It seems strange to think that 15 years have already passed since the release of the very first Harry Potter movie, but it’s true.
Nearly a decade and a half since we saw the famous ‘Golden Trio’ of Daniel Radcliffe, Rupert Grint and Emma Watson united onscreen for the first time and since children, teens and adults alike fell in love with the big screen vision of the wizarding world.
JK Rowling’s novels and accompanying eight-film franchise have secured a place firmly in the hearts of millions, with a ninth entry in the Harry Potter cinematic universe arriving 2016 in the form of Fantastic Beasts and Where to Find Them.
There’s also Pottermore, for those of us who can’t quite let go, along with the hit London play, Harry Potter and the Cursed Child. And of course there’s always JK Rowling’s highly entertaining Twitter feed, full of Potter-related titbits, such as her recent revelation that Harry and Ginny’s eldest son was sorted into Gryffindor.
But there’s nothing quite like taking a trip back to the start to watch Harry’s journey unfold again…
A young orphan finds his world turned upside down when he is invited to attend Hogwarts School of Witchcraft and Wizardry. After a life spent as his cousin Dudley’s punching bag, Hogwarts is a dream come true.
The world of magic quickly becomes the beloved home which Harry never knew, and he makes best friends for life in the form of Ron Weasley and Hermione Granger.
There are also less savoury characters to meet – Harry Potter and the Philosopher’s Stone sees the start of Harry’s rivalry with sneering pureblood Draco Malfoy, along with the beginning of his strained relationship with Professor Snape, who seems to loathe him instantly for reasons Harry can’t yet comprehend.
Harry has a penchant for getting into trouble, and it isn’t long before he finds himself swept up in a mystery with a sinister secret lying at the heart of it: what is the Philosopher’s Stone, and who exactly is trying to steal it?
Daniel Radcliffe takes centre stage as The Boy Who Lived, flanked by Rupert Grint and Emma Watson as Ron and Hermione, all endearingly fluffy-haired and wide-eyed.
The Potter franchise certainly got off to a strong start, casting-wise, with big names like Robbie Coltrane, Maggie Smith, Alan Rickman and Julie Walters lined up for recurring adult roles. Special mention must be made of Richard Harris, who made a fantastic if sadly brief Albus Dumbledore.
Hagrid telling Harry that he is a wizard; Harry’s first trip to Diagon Alley; the Sorting; the first Quidditch match. They’re all up there.
There are plenty of scenes which are all the sweeter for the passage of time, too, such as Harry meeting Ron and Hermione for the first time and Hagrid giving Harry the photo album. And top marks to the Forbidden Forest scene for sheer creepiness.
“Yer a wizard, Harry.” Nothing short of iconic.
“It’s Levi-O-sar, not Levio-SAR.” Don’t deny it, you read that in Emma Watson’s voice.
“It does not do to dwell on dreams, Harry, and forget to live.” One of Dumbledore’s first pearls of wisdom to Harry, and beautifully delivered by Harris.
“Me? Books, cleverness… there are more important things. Friendship and bravery.” Stop it, Hermione, you’ll make me cry.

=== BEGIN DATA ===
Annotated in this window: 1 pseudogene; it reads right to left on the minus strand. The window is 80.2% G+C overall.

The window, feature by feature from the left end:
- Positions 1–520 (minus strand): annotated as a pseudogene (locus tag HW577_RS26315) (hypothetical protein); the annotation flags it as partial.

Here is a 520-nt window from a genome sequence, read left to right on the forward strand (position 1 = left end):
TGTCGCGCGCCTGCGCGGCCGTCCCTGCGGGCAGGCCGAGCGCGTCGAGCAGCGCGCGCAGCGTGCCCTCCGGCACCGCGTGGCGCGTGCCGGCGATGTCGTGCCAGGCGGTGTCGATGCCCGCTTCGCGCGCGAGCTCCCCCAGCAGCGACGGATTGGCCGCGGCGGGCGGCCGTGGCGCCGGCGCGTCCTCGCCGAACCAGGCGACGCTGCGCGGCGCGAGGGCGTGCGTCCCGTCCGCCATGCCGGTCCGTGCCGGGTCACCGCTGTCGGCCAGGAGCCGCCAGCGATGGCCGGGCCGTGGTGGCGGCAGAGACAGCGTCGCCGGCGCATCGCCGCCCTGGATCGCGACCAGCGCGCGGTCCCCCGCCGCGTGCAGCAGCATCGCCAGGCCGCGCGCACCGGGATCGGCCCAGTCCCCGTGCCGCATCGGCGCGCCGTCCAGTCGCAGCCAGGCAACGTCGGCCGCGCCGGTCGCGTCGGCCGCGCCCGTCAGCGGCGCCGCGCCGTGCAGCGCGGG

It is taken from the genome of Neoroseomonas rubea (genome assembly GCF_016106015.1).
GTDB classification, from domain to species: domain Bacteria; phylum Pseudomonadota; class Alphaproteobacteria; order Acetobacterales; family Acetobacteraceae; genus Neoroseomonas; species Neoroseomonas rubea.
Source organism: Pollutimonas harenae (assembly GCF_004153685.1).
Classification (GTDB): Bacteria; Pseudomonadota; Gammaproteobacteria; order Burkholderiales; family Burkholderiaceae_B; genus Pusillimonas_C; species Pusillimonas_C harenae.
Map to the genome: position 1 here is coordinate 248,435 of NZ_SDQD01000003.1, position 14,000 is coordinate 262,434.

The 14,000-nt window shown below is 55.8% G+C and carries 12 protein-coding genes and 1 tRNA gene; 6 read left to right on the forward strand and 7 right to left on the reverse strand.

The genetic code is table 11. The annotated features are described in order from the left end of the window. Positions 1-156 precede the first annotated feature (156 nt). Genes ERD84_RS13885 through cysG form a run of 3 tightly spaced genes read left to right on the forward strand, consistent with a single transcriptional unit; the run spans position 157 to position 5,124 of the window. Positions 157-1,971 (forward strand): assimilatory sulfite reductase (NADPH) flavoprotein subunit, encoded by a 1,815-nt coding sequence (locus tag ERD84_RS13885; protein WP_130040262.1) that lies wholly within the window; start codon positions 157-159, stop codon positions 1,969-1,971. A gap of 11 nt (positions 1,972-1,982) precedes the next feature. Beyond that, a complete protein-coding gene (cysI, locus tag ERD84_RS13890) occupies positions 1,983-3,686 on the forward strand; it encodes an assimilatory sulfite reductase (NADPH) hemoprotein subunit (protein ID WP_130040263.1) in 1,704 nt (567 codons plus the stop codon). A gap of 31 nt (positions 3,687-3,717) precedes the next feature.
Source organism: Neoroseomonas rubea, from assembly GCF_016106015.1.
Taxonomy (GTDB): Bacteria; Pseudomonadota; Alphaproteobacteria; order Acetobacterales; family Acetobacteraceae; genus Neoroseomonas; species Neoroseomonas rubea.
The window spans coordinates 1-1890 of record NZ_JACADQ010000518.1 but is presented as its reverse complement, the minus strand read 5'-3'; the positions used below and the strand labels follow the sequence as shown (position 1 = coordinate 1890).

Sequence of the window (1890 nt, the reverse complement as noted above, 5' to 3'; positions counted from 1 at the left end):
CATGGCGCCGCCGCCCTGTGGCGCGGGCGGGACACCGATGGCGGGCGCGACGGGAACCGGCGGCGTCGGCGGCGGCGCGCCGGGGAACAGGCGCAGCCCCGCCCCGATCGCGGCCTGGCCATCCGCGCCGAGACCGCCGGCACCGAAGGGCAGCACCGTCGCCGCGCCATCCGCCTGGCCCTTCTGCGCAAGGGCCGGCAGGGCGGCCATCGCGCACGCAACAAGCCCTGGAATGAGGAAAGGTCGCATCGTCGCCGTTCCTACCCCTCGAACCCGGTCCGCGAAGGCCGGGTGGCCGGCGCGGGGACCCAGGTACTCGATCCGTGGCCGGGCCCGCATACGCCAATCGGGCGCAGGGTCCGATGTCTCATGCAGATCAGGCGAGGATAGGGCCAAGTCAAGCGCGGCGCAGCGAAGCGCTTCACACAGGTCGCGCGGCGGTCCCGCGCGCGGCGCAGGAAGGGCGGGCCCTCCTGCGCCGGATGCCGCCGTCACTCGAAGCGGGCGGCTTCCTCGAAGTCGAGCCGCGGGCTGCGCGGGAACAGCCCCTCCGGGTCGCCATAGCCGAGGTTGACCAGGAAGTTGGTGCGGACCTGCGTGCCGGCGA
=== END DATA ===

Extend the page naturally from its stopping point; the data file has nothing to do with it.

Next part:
“It takes a great deal of bravery to stand up to one’s enemies, but a great deal more to stand up to your friends. I award ten points… to Neville Longbottom.” I’m not even going to try to pretend that I don’t tear up every single time.
Did you know?
The Mirror of Erised’s inscription is ‘I show not your face but your heart’s desire’ written backwards.
JK Rowling herself wrote the scene where Hagrid tells Harry about the night his parents died, to prevent any contradictions with future book releases.
Robbie Coltrane (Hagrid) was the first actor to be cast.
When auditioning for the role of Draco Malfoy, Tom Felton had to bluff his way through the director’s questions about favourite scenes in the book, because he hadn’t read any of them – luckily, the director found it funny!
JK Rowling was considered for the role of Lily Potter, but turned it down.
At the time of the film’s release, Harry Potter and the Goblet of Fire was the most recent book release.
JK Rowling personally picked Alan Rickman for the role of Snape and even gave the actor essential details of Snape’s back story that wouldn’t be revealed until the final novel.
The report: B+
If there’s ever a film steeped in endearing nostalgia, it’s this one.
Directed by Home Alone and Mrs. Doubtfire director Chris Columbus, Harry Potter and the Philosopher’s Stone is a wonderful introduction to the wizarding world, for us as well as Harry – it’s fun and heart-warming, and a fitting start to the franchise. After all, if they’d got this one wrong, it’s very unlikely that we’d have seen the whole Potter series on screen – certainly not with such a big budget, anyway!
There are sinister moments which foreshadow the tone of later Potter films, but overall, The Philosopher’s Stone is much lighter and upbeat than later instalments; the focus is on Harry’s joy at his new life and his new friends, the joy at finally finding somewhere to fit in.
It does veer close to cheesiness at times, but it’s forgivable – the young core cast are still finding their feet, and looking back now, the film is all the more loveable for it.
What’s your favourite bit in Harry Potter and the Philosopher’s Stone? Let us know below…